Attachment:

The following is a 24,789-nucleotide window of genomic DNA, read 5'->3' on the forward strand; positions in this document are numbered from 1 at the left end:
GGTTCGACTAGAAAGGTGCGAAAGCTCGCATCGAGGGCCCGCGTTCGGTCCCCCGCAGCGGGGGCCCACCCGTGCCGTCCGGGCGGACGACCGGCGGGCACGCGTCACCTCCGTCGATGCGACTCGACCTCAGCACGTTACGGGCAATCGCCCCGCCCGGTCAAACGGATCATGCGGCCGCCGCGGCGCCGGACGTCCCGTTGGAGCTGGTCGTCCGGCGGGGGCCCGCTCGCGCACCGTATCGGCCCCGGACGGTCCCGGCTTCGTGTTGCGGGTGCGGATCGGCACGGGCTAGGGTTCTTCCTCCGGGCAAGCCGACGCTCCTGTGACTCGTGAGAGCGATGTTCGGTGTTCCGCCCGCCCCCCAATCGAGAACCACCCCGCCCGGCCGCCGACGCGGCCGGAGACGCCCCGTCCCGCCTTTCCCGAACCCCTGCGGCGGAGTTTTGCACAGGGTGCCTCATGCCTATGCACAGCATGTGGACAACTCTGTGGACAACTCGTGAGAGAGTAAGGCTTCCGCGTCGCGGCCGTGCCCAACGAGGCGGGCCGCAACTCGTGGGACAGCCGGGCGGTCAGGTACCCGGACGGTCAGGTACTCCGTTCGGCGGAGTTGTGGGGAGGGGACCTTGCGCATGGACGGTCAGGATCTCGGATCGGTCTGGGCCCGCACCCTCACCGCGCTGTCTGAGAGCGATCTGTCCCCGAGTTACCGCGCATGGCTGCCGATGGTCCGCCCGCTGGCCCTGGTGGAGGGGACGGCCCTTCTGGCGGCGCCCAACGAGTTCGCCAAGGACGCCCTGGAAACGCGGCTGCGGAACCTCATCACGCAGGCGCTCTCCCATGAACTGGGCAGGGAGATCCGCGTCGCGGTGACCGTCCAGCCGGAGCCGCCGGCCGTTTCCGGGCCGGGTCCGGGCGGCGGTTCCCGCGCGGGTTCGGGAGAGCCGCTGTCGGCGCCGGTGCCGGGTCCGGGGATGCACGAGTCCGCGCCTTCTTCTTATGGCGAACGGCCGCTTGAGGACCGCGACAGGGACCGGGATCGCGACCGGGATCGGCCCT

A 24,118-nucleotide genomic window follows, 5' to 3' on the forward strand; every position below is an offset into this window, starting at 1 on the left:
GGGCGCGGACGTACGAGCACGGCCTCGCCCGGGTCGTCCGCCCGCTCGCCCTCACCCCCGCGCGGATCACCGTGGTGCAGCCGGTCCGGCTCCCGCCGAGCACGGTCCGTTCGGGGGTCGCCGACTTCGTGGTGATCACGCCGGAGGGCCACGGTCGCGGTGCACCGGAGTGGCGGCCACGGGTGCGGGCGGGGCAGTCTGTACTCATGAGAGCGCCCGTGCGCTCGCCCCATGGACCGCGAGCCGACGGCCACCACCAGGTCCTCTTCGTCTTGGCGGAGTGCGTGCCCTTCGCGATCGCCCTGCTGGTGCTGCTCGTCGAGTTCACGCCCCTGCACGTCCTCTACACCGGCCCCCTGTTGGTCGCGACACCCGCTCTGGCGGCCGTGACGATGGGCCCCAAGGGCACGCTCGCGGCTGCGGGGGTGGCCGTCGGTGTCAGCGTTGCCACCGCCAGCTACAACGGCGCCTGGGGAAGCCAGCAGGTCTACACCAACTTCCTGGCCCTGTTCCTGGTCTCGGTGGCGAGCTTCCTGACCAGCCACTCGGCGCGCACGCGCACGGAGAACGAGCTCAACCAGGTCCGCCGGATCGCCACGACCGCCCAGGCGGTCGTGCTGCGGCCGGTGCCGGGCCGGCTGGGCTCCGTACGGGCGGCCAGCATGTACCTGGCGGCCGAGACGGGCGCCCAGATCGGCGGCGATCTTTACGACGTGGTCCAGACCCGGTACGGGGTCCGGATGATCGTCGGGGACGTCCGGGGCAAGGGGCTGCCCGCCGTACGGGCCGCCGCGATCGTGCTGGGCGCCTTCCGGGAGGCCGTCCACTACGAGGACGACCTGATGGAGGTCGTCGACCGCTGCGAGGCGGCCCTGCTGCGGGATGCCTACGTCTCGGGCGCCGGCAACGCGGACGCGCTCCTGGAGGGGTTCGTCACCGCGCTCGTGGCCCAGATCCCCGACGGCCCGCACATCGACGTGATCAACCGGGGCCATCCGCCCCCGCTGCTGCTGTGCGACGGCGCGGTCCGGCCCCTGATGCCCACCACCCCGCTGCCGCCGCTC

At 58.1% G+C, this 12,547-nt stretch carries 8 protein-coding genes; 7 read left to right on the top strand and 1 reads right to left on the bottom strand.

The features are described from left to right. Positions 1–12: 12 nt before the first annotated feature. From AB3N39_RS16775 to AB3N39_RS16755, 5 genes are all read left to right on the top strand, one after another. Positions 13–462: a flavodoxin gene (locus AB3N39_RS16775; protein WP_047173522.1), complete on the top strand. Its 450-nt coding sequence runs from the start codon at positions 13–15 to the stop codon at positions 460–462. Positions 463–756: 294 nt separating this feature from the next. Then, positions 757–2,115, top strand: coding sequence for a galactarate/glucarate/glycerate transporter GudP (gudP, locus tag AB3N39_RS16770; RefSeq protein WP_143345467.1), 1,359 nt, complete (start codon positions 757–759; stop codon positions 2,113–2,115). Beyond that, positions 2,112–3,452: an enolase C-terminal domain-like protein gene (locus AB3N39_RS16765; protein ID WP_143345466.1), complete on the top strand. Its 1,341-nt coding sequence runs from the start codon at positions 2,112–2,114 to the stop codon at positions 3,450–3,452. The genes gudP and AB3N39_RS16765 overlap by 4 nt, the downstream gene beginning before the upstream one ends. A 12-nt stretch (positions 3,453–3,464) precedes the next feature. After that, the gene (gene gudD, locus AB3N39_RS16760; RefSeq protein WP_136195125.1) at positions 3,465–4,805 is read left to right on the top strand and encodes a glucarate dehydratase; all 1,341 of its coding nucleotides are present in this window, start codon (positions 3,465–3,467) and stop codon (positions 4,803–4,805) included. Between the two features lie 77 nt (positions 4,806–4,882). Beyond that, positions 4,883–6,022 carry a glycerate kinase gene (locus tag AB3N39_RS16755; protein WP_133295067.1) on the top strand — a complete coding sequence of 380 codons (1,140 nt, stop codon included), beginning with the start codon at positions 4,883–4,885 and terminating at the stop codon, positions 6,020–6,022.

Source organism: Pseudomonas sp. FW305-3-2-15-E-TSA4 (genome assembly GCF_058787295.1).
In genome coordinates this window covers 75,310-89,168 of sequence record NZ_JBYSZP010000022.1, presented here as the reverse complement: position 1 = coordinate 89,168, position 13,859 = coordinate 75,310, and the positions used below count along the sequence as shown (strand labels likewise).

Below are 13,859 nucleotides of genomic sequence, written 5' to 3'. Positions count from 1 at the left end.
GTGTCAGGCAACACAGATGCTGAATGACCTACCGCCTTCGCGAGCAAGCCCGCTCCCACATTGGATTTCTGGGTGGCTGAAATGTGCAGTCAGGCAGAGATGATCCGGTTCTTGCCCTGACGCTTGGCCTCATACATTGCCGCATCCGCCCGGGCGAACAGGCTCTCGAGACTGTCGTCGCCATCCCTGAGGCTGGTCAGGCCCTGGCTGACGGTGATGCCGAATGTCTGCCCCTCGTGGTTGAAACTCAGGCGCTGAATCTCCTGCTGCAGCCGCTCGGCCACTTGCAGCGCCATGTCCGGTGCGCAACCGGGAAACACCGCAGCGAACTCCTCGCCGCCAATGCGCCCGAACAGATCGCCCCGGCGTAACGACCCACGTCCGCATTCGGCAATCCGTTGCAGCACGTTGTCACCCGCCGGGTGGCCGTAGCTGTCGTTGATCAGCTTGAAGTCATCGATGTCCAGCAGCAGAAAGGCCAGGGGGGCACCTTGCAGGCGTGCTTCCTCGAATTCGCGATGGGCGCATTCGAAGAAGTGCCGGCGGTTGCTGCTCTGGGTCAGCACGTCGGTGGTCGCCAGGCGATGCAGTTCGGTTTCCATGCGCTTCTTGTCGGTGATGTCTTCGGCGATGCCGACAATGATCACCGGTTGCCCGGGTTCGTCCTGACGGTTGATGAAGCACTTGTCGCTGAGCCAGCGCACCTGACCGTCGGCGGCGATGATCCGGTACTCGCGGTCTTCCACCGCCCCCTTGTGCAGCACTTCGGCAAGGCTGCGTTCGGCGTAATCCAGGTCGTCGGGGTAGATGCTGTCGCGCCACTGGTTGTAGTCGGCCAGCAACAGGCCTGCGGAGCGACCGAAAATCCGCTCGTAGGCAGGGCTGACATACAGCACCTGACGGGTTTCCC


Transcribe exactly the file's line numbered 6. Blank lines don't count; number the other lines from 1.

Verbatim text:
The features are described from left to right. Positions 1–12: 12 nt before the first annotated feature. From AB3N39_RS16775 to AB3N39_RS16755, 5 genes are all read left to right on the top strand, one after another. Positions 13–462: a flavodoxin gene (locus AB3N39_RS16775; protein WP_047173522.1), complete on the top strand. Its 450-nt coding sequence runs from the start codon at positions 13–15 to the stop codon at positions 460–462. Positions 463–756: 294 nt separating this feature from the next. Then, positions 757–2,115, top strand: coding sequence for a galactarate/glucarate/glycerate transporter GudP (gudP, locus tag AB3N39_RS16770; RefSeq protein WP_143345467.1), 1,359 nt, complete (start codon positions 757–759; stop codon positions 2,113–2,115). Beyond that, positions 2,112–3,452: an enolase C-terminal domain-like protein gene (locus AB3N39_RS16765; protein ID WP_143345466.1), complete on the top strand. Its 1,341-nt coding sequence runs from the start codon at positions 2,112–2,114 to the stop codon at positions 3,450–3,452. The genes gudP and AB3N39_RS16765 overlap by 4 nt, the downstream gene beginning before the upstream one ends. A 12-nt stretch (positions 3,453–3,464) precedes the next feature. After that, the gene (gene gudD, locus AB3N39_RS16760; RefSeq protein WP_136195125.1) at positions 3,465–4,805 is read left to right on the top strand and encodes a glucarate dehydratase; all 1,341 of its coding nucleotides are present in this window, start codon (positions 3,465–3,467) and stop codon (positions 4,803–4,805) included. Between the two features lie 77 nt (positions 4,806–4,882). Beyond that, positions 4,883–6,022 carry a glycerate kinase gene (locus tag AB3N39_RS16755; protein WP_133295067.1) on the top strand — a complete coding sequence of 380 codons (1,140 nt, stop codon included), beginning with the start codon at positions 4,883–4,885 and terminating at the stop codon, positions 6,020–6,022.